Heroin and the Holidays: Why Now is the Right Time to Get Treatment for Heroin Addiction

December 6, 2017  |  Anxiety, Counseling, Recovery, Rx drugs, Sobriety
Heroin and the Holidays: Why Now is the Right Time to Get Treatment for Heroin Addiction

For many people, the holiday season is a period of both joy and stress. The holidays signal a time for friends and families to reunite, which can often be overwhelming for individuals dealing with a substance use disorder.

People with an addiction to opiates may isolate themselves from friends or family to avoid them from finding out about their addiction. During the holiday season, usage frequency or dosage amounts of heroin may increase, leading to an elevated risk of overdose during this time. If you are struggling with an addiction to opiates, or if you think a loved one has a substance use disorder, here are three reasons why the holiday season is the perfect time to find treatment. 


Increased Stress

While the holidays are often filled with fun and festivities, the high expectations of the holiday season can lead to increased stress for both the individual with a substance use disorder and his or her family. For a person struggling with addiction, stress can occur around the holiday season due to factors like financial concerns, damaged relationships, and declining mental and physical health. Fearful of friends and families finding out about their addiction, some people cancel plans with loved ones and spend their holidays in isolation, often turning to drugs or alcohol as an escape. While the holidays can be stressful, there is hope for recovery. If you’re wondering about treatment options for yourself or a loved one, contact us today. We can help you connect with a provider agency nearby to help you, a friend, or a relative overcome an addiction to opiates and regain control of their life again. 


Strained Relationships

It can be incredibly painful to see a loved one struggling with an addiction. People with a substance use disorder often isolate themselves from family and friends to avoid admitting their problems. This isolation often leads to strained or broken relationships among family and friends at a time where the individual desperately needs support. If you think your loved one is combating a heroin addiction, don’t delay looking for treatment until after the holiday season. We can help you find more information about treatment options and nearby recovery partners.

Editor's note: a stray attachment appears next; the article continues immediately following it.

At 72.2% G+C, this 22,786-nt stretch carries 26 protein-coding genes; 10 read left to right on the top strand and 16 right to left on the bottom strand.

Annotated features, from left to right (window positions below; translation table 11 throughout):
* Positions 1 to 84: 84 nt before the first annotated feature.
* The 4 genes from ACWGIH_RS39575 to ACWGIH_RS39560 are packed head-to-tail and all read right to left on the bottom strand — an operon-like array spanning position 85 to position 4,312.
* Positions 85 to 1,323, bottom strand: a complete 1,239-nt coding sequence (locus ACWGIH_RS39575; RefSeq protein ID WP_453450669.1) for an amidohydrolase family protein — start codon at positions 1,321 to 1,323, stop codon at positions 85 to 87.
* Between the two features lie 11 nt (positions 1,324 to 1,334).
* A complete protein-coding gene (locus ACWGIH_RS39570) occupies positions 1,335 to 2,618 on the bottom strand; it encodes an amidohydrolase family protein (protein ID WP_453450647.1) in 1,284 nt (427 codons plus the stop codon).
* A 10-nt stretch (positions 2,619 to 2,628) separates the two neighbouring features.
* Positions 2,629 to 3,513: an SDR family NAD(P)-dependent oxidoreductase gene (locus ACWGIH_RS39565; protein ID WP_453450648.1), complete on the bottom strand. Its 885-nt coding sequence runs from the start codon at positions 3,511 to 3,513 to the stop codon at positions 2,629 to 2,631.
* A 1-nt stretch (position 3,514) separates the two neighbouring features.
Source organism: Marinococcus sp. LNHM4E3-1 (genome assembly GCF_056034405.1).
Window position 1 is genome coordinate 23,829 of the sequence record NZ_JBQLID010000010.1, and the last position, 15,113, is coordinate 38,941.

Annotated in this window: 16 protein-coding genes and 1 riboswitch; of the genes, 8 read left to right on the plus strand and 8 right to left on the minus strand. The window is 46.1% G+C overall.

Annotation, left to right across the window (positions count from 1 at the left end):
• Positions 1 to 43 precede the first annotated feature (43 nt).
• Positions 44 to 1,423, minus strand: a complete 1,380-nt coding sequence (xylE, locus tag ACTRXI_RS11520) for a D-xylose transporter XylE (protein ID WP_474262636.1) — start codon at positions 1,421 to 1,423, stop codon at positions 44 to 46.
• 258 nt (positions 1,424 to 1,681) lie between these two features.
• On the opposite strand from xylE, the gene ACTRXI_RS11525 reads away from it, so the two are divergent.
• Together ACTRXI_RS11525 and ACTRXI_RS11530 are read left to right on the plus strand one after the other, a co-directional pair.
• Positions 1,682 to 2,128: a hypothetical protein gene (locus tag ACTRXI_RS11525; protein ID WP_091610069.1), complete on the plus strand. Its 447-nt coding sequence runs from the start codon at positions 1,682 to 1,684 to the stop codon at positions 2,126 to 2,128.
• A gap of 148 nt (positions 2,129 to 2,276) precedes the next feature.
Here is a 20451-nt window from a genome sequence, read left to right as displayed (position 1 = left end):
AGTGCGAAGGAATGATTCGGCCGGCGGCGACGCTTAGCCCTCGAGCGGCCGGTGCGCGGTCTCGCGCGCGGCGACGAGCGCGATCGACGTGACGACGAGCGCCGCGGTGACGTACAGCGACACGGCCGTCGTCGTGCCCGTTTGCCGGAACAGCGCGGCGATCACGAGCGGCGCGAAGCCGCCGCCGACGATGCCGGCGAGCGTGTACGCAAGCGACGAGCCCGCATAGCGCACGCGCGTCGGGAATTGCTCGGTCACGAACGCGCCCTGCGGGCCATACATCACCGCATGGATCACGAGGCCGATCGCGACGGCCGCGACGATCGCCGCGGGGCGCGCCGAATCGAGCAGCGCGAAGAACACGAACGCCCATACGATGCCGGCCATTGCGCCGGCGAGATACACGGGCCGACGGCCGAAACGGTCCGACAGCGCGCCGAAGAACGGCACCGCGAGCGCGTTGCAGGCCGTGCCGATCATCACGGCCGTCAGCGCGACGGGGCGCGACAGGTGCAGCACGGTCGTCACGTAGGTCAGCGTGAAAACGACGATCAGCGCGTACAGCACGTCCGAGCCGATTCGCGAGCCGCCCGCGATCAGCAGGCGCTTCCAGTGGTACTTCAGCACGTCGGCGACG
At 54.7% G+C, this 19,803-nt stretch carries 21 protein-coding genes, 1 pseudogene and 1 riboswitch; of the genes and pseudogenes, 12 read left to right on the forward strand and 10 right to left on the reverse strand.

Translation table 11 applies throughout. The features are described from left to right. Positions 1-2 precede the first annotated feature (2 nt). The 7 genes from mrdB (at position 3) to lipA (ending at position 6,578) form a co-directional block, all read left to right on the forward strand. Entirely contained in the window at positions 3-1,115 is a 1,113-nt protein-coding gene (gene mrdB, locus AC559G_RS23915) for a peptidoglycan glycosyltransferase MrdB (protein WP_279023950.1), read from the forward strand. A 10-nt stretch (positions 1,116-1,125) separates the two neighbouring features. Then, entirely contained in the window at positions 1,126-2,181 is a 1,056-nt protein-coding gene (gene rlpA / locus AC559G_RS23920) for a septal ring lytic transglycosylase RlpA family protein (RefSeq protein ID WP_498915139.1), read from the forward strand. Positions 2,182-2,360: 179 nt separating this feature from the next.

Dealing with Emotional Instability

Frequent use of opiates like heroin can take a toll on one’s emotional well-being. Individuals with an addiction to opioids also frequently struggle with the symptoms of a mental heath condition or conditions, such as bipolar disorder, depressive disorders, anxiety disorders, and post-traumatic stress disorder. Long-term users of opiates such as heroin can develop a tolerance, causing them to take larger and larger doses to feel the effects of the drug. This vicious cycle of addiction can intensify during this season, particularly for individuals who rely on heroin to cope with the emotional instability and stress of the holidays. However, when people find treatment, they often learn new, healthy ways to cope with the triggers that may have led them to a drug addiction in the first place.


Why the Time is Now

The holidays are a great time to start finding treatment for heroin addiction. Experiencing the holiday season without a dependence on heroin or opiates can be a wonderful change for both the individual with addiction and his or her family and friends. People in recovery often find that their first holiday season in sobriety is an entirely new and enjoyable experience.


If you or someone you love is struggling with a heroin addiction this holiday season, now is the time to find treatment. Recovery is possible, and we are here to help you find the treatment option that works for you. If you’re wondering about addiction support for yourself or a loved one, or need help locating a treatment program in Warren or Clinton Counties, fill out our free and confidential form